Rotary kiln vs roller hearth kiln – challenging the status quo
Roller hearth kilns equipped with silicon carbide elements have been the standard for the calcination process in cathode production for many years. But what if a rotary kiln would be a better option? Kanthal would like to challenge the status quo.
Being a trusted partner to numerous furnace builders across the globe, Kanthal provides state-of-the-art heating elements to all types of kilns and furnaces. For the calcination process in the cathode production, Kanthal usually offers silicon carbide elements for roller hearth kilns.
But are roller hearth kilns really the best option for this specific heating process? Sachin Pimpalnerkar, Global Segment Manager for Renewables at Kanthal, says no.
Rotary kilns have the potential to improve energy efficiency, temperature uniformity, service life and productivity for cathode manufacturers
“Based on our vast experience from other industries and applications, we’d like to argue that rotary kilns have the potential to improve energy efficiency, temperature uniformity, service life and productivity for cathode manufacturers,” he says.
Let’s have a look at the arguments:
Improved energy efficiency
Rotary kilns have a higher efficiency. Roller hearth kilns need trays (saggars) to carry the cathode precursors, and heating up the trays consumes energy. Rotary kilns do not need trays to carry the cathode precursors, so energy is not lost in the process.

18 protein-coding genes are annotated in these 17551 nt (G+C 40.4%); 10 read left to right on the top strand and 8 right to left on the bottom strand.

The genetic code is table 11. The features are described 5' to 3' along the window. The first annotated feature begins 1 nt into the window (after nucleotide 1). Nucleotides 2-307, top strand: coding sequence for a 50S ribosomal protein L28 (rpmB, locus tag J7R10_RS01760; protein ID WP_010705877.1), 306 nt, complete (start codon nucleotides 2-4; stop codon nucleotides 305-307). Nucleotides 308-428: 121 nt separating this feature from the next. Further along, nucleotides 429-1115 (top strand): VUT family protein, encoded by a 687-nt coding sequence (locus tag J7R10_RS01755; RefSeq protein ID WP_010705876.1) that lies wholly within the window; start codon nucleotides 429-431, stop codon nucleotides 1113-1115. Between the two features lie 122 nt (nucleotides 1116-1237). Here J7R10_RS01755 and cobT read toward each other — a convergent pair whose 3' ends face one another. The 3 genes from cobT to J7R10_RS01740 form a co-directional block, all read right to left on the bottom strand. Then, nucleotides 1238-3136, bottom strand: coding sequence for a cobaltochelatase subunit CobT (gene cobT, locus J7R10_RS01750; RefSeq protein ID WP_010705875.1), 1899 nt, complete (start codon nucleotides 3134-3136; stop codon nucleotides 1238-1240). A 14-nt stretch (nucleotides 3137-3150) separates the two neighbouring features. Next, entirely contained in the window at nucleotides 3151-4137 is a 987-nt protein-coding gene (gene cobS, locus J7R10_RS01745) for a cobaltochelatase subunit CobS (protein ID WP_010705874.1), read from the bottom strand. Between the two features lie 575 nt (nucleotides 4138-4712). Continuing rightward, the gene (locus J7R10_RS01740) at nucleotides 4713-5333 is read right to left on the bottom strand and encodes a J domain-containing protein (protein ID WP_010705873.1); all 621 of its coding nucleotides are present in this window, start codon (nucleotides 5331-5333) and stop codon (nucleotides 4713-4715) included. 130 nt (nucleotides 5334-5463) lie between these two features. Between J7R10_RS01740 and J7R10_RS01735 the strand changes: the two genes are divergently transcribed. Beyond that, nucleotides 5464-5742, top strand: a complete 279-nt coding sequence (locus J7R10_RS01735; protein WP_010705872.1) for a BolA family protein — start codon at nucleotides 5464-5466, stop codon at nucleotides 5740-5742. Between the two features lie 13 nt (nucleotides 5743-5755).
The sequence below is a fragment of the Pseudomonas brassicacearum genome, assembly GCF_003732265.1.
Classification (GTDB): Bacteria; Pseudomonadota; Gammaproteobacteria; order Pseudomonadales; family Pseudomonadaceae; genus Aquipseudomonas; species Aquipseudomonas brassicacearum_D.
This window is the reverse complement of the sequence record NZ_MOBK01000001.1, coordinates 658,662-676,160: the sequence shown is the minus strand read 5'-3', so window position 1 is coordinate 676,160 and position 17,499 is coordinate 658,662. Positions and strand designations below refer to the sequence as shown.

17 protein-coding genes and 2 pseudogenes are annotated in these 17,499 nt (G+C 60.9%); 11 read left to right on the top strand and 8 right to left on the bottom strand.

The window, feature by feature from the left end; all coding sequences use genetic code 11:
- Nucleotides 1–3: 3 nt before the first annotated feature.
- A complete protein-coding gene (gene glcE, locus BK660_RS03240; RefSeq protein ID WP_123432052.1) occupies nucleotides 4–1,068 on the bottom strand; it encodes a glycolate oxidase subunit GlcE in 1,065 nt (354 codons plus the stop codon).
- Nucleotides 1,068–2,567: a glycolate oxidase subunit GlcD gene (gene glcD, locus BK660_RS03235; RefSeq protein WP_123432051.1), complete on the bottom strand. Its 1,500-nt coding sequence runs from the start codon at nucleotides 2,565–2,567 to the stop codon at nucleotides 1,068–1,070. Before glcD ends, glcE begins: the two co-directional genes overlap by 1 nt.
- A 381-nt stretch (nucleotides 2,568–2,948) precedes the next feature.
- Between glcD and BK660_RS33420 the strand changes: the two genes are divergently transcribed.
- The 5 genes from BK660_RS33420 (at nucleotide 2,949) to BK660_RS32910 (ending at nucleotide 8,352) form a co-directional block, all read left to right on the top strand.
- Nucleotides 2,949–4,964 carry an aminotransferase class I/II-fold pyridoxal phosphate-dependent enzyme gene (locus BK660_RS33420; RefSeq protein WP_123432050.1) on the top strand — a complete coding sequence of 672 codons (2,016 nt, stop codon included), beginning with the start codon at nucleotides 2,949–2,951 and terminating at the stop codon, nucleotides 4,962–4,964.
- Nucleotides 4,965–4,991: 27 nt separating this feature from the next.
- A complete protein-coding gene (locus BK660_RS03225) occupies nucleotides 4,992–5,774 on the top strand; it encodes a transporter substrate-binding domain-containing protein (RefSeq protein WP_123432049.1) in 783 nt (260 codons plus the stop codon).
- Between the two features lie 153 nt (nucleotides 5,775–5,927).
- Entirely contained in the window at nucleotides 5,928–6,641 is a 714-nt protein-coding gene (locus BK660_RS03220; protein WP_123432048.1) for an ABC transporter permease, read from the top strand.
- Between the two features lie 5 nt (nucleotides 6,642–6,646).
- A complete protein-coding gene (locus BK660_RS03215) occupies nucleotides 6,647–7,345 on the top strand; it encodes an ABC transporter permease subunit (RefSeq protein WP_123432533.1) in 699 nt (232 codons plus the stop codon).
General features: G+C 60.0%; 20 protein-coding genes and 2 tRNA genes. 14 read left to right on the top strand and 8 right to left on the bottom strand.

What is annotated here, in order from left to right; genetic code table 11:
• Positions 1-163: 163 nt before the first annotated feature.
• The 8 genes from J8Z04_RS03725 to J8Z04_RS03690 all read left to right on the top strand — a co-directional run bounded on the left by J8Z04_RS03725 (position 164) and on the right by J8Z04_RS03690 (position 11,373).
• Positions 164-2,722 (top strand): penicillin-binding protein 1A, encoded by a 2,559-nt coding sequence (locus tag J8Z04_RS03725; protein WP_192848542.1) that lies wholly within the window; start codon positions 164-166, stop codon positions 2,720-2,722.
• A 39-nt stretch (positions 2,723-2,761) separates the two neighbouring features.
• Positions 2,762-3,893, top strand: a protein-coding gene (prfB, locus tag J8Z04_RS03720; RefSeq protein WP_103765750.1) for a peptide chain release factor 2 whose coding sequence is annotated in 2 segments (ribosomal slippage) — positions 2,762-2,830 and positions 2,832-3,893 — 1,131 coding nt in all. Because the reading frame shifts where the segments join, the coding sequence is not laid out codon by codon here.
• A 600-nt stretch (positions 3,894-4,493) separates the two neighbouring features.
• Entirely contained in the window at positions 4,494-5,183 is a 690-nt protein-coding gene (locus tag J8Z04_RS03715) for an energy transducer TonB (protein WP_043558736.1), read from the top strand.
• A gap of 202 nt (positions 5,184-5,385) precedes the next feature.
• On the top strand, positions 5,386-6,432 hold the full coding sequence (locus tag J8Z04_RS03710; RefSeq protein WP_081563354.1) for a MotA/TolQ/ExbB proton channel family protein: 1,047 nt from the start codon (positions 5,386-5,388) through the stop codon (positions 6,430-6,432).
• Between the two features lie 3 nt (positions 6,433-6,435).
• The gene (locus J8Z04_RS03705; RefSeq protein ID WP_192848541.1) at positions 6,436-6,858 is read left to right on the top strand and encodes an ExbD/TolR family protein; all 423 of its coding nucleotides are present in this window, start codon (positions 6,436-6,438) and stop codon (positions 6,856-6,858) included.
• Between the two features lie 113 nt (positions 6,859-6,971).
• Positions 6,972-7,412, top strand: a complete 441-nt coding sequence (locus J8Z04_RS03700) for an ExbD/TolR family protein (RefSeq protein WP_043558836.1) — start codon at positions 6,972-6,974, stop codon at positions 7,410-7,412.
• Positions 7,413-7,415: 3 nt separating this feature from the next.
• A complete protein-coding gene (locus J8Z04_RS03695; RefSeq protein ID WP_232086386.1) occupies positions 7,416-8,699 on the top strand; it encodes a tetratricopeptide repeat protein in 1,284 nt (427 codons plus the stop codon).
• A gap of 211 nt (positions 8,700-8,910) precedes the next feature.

Better temperature uniformity
The rotation of the retort or rotary tube causes the powder to move, resulting in more uniform heating and temperature within the powder. This in turn means a product of uniformly good quality. In roller hearth kilns, the temperature of the cathode powder can vary depending on the position of the tray, leading to variations in product quality.
Longer service life
In rotary kilns, the heating elements are not directly exposed to the furnace atmosphere containing the cathode material. That means the service life of the heating elements is significantly longer, resulting in lower maintenance costs.
In rotary kilns, the rate of heat transfer is faster due to the rotation of the powder.
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